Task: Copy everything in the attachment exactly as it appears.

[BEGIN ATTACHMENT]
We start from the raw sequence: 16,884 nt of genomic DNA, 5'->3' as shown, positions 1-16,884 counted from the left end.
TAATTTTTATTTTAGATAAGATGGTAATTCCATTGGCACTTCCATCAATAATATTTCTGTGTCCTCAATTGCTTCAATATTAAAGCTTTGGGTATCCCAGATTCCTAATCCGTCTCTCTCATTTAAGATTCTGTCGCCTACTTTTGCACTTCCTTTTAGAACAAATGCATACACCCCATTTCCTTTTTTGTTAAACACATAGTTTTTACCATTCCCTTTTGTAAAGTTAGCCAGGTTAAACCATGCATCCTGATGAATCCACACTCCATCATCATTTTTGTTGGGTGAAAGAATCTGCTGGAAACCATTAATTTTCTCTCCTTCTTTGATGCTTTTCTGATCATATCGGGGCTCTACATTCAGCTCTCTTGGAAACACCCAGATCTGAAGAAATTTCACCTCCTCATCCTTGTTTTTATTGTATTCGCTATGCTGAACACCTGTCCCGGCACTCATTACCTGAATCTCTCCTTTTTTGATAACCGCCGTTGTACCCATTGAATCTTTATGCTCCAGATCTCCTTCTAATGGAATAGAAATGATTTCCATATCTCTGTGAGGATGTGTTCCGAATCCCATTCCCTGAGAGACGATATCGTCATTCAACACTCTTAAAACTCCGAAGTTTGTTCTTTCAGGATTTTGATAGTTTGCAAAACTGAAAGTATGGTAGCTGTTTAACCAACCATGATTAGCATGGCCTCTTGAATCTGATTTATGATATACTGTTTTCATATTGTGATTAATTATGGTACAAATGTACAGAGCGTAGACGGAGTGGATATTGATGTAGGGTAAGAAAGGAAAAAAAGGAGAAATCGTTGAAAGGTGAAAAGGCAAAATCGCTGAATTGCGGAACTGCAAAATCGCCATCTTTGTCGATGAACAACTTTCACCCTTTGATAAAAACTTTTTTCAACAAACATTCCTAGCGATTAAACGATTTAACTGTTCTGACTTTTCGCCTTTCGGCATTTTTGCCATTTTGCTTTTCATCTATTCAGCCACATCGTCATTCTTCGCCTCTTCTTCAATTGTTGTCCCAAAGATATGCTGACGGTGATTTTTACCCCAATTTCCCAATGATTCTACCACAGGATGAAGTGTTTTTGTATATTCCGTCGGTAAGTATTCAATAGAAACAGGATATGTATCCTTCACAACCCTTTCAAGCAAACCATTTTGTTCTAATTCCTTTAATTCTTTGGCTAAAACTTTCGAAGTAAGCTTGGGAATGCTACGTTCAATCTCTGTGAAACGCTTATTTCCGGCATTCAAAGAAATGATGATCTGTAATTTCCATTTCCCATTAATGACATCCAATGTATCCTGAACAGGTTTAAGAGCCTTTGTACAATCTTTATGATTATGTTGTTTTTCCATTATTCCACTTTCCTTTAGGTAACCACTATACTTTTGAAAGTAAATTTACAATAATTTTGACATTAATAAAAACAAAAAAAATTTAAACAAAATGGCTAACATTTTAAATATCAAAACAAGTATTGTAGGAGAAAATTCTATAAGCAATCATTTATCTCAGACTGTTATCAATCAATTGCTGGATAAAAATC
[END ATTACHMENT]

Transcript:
We start from the raw sequence: 16,884 nt of genomic DNA, 5'->3' as shown, positions 1-16,884 counted from the left end.
TAATTTTTATTTTAGATAAGATGGTAATTCCATTGGCACTTCCATCAATAATATTTCTGTGTCCTCAATTGCTTCAATATTAAAGCTTTGGGTATCCCAGATTCCTAATCCGTCTCTCTCATTTAAGATTCTGTCGCCTACTTTTGCACTTCCTTTTAGAACAAATGCATACACCCCATTTCCTTTTTTGTTAAACACATAGTTTTTACCATTCCCTTTTGTAAAGTTAGCCAGGTTAAACCATGCATCCTGATGAATCCACACTCCATCATCATTTTTGTTGGGTGAAAGAATCTGCTGGAAACCATTAATTTTCTCTCCTTCTTTGATGCTTTTCTGATCATATCGGGGCTCTACATTCAGCTCTCTTGGAAACACCCAGATCTGAAGAAATTTCACCTCCTCATCCTTGTTTTTATTGTATTCGCTATGCTGAACACCTGTCCCGGCACTCATTACCTGAATCTCTCCTTTTTTGATAACCGCCGTTGTACCCATTGAATCTTTATGCTCCAGATCTCCTTCTAATGGAATAGAAATGATTTCCATATCTCTGTGAGGATGTGTTCCGAATCCCATTCCCTGAGAGACGATATCGTCATTCAACACTCTTAAAACTCCGAAGTTTGTTCTTTCAGGATTTTGATAGTTTGCAAAACTGAAAGTATGGTAGCTGTTTAACCAACCATGATTAGCATGGCCTCTTGAATCTGATTTATGATATACTGTTTTCATATTGTGATTAATTATGGTACAAATGTACAGAGCGTAGACGGAGTGGATATTGATGTAGGGTAAGAAAGGAAAAAAAGGAGAAATCGTTGAAAGGTGAAAAGGCAAAATCGCTGAATTGCGGAACTGCAAAATCGCCATCTTTGTCGATGAACAACTTTCACCCTTTGATAAAAACTTTTTTCAACAAACATTCCTAGCGATTAAACGATTTAACTGTTCTGACTTTTCGCCTTTCGGCATTTTTGCCATTTTGCTTTTCATCTATTCAGCCACATCGTCATTCTTCGCCTCTTCTTCAATTGTTGTCCCAAAGATATGCTGACGGTGATTTTTACCCCAATTTCCCAATGATTCTACCACAGGATGAAGTGTTTTTGTATATTCCGTCGGTAAGTATTCAATAGAAACAGGATATGTATCCTTCACAACCCTTTCAAGCAAACCATTTTGTTCTAATTCCTTTAATTCTTTGGCTAAAACTTTCGAAGTAAGCTTGGGAATGCTACGTTCAATCTCTGTGAAACGCTTATTTCCGGCATTCAAAGAAATGATGATCTGTAATTTCCATTTCCCATTAATGACATCCAATGTATCCTGAACAGGTTTAAGAGCCTTTGTACAATCTTTATGATTATGTTGTTTTTCCATTATTCCACTTTCCTTTAGGTAACCACTATACTTTTGAAAGTAAATTTACAATAATTTTGACATTAATAAAAACAAAAAAAATTTAAACAAAATGGCTAACATTTTAAATATCAAAACAAGTATTGTAGGAGAAAATTCTATAAGCAATCATTTATCTCAGACTGTTATCAATCAATTGCTGGATAAAAATC